A Profile of Older Americans: 2011
The older population will continue to grow significantly in the future (see Figure 1). This growth slowed somewhat during the 1990's because of the relatively small number of babies born during the Great Depression of the 1930's. But the older population will burgeon between the years 2010 and 2030 when the “baby boom” generation reaches age 65.
The population 65 and over has increased from 35 million in 2000 to 40 million in 2010 (a 15% increase) and is projected to increase to 55 million in 2020 (a 36% increase for that decade). By 2030, there will be about 72.1 million older persons, over twice their number in 2000. People 65+ represented 13.1% of the population in the year 2010 but are expected to grow to be 19.3% of the population by 2030. The 85+ population is projected to increase from 5.5 million in 2010 and then to 6.6 million in 2020 (19%) for that decade.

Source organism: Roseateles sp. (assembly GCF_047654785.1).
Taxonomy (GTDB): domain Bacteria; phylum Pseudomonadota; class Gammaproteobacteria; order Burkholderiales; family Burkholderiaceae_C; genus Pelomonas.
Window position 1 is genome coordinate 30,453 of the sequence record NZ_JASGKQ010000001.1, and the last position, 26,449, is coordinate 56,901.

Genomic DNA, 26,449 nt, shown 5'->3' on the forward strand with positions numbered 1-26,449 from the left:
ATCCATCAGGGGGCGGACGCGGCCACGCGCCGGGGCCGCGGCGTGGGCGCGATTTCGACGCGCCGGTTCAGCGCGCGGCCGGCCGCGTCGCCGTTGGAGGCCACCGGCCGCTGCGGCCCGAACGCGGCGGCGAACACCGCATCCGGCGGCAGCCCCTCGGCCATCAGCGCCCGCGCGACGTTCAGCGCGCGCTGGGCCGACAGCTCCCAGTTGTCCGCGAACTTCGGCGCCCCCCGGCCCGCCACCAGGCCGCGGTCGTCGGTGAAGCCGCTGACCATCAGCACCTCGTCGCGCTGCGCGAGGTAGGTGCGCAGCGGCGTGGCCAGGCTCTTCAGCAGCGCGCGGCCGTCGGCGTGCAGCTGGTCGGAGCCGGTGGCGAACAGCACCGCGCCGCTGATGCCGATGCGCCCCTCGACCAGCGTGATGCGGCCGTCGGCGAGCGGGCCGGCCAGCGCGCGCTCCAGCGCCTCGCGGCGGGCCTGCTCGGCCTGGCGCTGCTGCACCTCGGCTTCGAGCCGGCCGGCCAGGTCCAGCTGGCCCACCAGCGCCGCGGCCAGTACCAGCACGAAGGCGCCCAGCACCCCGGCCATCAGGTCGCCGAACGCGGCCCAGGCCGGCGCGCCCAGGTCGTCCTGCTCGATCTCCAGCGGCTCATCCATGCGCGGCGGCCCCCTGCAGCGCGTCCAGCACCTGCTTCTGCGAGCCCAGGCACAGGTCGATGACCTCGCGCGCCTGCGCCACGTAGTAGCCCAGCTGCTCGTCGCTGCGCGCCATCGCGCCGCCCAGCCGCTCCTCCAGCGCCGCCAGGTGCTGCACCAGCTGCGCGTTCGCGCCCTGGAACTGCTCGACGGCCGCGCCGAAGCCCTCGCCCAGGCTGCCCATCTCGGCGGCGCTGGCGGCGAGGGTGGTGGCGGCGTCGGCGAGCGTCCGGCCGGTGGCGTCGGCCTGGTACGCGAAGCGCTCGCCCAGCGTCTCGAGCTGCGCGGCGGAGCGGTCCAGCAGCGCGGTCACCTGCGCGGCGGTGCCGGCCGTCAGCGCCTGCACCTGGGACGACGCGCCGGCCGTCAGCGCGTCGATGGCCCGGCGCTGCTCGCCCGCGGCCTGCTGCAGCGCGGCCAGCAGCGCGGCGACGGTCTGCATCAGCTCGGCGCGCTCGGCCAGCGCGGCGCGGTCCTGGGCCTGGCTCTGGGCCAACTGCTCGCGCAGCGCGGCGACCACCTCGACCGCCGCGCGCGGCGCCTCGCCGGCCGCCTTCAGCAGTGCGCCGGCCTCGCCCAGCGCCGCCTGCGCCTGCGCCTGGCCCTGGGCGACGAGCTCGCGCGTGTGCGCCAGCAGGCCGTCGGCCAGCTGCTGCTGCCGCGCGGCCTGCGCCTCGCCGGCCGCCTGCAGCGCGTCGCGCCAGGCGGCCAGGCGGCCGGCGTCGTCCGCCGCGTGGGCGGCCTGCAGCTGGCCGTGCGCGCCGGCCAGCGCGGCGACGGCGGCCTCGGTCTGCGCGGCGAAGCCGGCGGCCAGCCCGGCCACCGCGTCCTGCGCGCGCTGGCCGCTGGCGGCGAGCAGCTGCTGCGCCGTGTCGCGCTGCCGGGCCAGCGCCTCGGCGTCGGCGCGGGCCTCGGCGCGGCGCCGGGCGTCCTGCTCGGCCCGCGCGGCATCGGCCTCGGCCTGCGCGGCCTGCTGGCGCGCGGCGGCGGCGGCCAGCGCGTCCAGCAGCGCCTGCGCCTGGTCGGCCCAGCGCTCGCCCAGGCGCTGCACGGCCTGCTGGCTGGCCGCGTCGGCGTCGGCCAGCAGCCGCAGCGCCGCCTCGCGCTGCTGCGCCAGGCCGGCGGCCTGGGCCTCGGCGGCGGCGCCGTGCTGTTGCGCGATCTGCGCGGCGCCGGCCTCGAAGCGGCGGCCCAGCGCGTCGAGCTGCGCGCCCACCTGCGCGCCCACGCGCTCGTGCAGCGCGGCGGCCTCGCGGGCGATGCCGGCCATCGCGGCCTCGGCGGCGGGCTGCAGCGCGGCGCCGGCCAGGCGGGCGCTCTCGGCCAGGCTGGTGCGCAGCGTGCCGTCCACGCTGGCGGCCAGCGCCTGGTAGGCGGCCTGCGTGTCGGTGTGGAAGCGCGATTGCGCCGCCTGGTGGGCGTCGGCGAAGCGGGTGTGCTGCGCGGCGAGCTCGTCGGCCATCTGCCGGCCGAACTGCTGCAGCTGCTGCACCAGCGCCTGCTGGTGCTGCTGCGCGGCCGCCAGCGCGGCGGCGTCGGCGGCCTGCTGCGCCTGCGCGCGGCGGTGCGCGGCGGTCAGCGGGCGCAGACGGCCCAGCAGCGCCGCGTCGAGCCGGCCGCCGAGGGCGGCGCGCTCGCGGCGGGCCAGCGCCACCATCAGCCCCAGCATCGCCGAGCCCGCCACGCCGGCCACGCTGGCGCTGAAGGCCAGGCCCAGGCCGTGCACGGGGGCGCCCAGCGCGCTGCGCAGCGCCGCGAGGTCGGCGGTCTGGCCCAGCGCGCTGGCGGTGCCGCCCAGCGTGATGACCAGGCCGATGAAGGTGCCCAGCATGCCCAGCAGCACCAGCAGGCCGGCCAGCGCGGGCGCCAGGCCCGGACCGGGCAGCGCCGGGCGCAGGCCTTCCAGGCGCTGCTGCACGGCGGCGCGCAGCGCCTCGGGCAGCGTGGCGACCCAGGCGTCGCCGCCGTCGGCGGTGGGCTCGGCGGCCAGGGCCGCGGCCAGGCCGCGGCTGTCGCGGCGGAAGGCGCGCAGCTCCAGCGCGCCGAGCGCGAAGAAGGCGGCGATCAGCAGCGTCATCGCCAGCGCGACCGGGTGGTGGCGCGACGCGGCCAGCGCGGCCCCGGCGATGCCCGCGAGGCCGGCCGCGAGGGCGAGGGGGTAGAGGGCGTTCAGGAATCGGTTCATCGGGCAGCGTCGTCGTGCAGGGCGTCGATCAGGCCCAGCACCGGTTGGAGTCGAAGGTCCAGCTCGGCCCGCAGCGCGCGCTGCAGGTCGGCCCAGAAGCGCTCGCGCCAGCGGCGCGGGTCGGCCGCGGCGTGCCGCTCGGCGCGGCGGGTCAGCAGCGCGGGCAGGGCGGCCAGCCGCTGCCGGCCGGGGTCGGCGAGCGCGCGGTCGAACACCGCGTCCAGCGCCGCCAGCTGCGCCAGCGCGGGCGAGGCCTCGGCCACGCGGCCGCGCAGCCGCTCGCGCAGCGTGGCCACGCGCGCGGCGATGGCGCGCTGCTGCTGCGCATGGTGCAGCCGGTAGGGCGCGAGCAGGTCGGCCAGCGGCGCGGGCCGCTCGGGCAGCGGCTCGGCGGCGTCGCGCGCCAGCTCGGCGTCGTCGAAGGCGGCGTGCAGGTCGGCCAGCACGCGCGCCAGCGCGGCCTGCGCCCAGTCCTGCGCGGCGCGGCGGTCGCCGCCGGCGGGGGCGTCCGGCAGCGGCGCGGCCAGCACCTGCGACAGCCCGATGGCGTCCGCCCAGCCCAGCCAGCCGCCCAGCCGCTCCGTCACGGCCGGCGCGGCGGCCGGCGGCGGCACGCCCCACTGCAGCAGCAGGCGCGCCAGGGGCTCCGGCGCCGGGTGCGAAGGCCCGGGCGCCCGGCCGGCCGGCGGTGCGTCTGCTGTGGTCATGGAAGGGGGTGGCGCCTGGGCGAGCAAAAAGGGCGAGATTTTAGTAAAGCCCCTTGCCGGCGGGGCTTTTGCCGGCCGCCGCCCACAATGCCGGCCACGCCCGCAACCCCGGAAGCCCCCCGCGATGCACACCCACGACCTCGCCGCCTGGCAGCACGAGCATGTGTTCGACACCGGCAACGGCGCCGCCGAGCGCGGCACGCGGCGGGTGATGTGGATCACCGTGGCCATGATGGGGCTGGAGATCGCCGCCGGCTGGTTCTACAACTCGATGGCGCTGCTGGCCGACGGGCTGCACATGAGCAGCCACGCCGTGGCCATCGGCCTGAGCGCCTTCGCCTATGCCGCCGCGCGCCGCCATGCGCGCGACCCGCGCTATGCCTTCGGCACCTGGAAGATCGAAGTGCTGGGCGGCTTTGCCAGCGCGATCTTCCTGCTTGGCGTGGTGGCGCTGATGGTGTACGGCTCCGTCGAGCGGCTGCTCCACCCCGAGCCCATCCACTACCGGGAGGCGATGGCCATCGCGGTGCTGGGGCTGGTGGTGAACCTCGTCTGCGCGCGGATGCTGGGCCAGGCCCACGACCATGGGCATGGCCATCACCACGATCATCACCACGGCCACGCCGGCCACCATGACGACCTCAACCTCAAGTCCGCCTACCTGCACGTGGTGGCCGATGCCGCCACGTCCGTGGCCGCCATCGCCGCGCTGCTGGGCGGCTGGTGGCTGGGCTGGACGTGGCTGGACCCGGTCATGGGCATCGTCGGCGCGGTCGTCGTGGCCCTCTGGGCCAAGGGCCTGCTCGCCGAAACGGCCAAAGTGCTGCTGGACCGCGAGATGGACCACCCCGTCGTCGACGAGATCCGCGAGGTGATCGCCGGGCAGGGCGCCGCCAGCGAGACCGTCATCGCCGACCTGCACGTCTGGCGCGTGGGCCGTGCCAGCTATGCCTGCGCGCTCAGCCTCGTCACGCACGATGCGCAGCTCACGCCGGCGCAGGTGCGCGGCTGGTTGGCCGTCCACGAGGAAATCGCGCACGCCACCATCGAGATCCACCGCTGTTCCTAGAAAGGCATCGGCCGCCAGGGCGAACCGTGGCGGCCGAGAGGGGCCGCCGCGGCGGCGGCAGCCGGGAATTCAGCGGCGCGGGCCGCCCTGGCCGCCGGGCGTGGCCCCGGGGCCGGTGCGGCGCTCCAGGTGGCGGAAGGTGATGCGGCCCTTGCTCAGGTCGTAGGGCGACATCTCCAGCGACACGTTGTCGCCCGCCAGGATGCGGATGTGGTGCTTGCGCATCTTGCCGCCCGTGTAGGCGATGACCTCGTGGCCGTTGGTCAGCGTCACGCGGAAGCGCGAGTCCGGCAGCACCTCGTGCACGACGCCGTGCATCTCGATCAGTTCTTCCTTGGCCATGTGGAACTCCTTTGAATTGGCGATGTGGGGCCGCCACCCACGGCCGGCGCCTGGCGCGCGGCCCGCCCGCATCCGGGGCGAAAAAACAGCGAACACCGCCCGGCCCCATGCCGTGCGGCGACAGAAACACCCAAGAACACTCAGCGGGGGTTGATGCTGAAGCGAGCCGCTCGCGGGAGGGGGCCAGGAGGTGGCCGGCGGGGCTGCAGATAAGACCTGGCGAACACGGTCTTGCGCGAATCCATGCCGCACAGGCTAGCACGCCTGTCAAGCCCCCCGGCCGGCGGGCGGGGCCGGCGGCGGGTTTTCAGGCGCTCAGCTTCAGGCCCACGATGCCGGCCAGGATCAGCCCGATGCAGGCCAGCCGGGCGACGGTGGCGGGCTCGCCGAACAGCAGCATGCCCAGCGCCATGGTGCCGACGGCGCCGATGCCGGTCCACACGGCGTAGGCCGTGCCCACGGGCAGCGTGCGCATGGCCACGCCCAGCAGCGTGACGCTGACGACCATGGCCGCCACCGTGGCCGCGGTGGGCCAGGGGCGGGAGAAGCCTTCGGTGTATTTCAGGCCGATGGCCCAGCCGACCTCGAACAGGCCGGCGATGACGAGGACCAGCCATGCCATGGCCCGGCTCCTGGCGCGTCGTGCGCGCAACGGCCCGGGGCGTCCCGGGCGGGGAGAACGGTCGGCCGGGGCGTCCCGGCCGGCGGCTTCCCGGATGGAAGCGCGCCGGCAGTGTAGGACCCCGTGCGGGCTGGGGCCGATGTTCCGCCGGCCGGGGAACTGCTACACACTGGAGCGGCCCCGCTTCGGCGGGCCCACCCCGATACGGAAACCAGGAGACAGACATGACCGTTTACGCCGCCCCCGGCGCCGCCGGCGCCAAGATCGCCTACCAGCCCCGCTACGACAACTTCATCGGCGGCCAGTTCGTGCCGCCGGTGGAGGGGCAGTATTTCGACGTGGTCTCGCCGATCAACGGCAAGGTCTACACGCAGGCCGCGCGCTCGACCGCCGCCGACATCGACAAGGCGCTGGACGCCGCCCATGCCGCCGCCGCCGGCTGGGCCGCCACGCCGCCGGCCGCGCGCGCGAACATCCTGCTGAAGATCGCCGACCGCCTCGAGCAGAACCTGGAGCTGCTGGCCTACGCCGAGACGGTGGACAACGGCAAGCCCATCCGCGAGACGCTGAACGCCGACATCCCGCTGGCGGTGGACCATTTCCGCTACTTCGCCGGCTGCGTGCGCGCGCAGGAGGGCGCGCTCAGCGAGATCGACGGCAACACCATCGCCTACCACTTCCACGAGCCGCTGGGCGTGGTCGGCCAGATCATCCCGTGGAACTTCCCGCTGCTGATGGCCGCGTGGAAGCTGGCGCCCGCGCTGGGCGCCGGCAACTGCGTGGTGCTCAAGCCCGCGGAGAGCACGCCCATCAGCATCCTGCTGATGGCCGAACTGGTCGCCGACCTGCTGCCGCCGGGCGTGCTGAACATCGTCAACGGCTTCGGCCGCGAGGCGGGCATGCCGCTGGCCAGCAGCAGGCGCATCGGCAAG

Minority populations have increased from 5.7 million in 2000 (16.3% of the elderly population) to 8.1 million in 2010 (20% of the elderly) and are projected to increase to 13.1 million in 2020 (24% of the elderly). Between 2010 and 2030, the white** population 65+ is projected to increase by 59% compared with 160% for older minorities, including Hispanics (202%), African-Americans** (114%), American Indians, Eskimos, and Aleuts** (145%), and Asians and Pacific Islanders** (145%).
Note: Increments in years are uneven.
(Sources: Projections for 2010 through 2050 are from: Table 12. Projections of the Population by Age and Sex for the United States: 2010 to 2050 (NP2008-T12), Population Division, U.S. Census Bureau; Release Date: August 14, 2008. The source of the data for 1900 to 2000 is Table 5. Population by Age and Sex for the United States: 1900 to 2000, Part A. Number, Hobbs, Frank and Nicole Stoops, U.S. Census Bureau, Census 2000 Special Reports, Series CENSR-4, Demographic Trends in the 20th Century. The data for 2010 are from the U.S. Census Bureau Decennial Census.)
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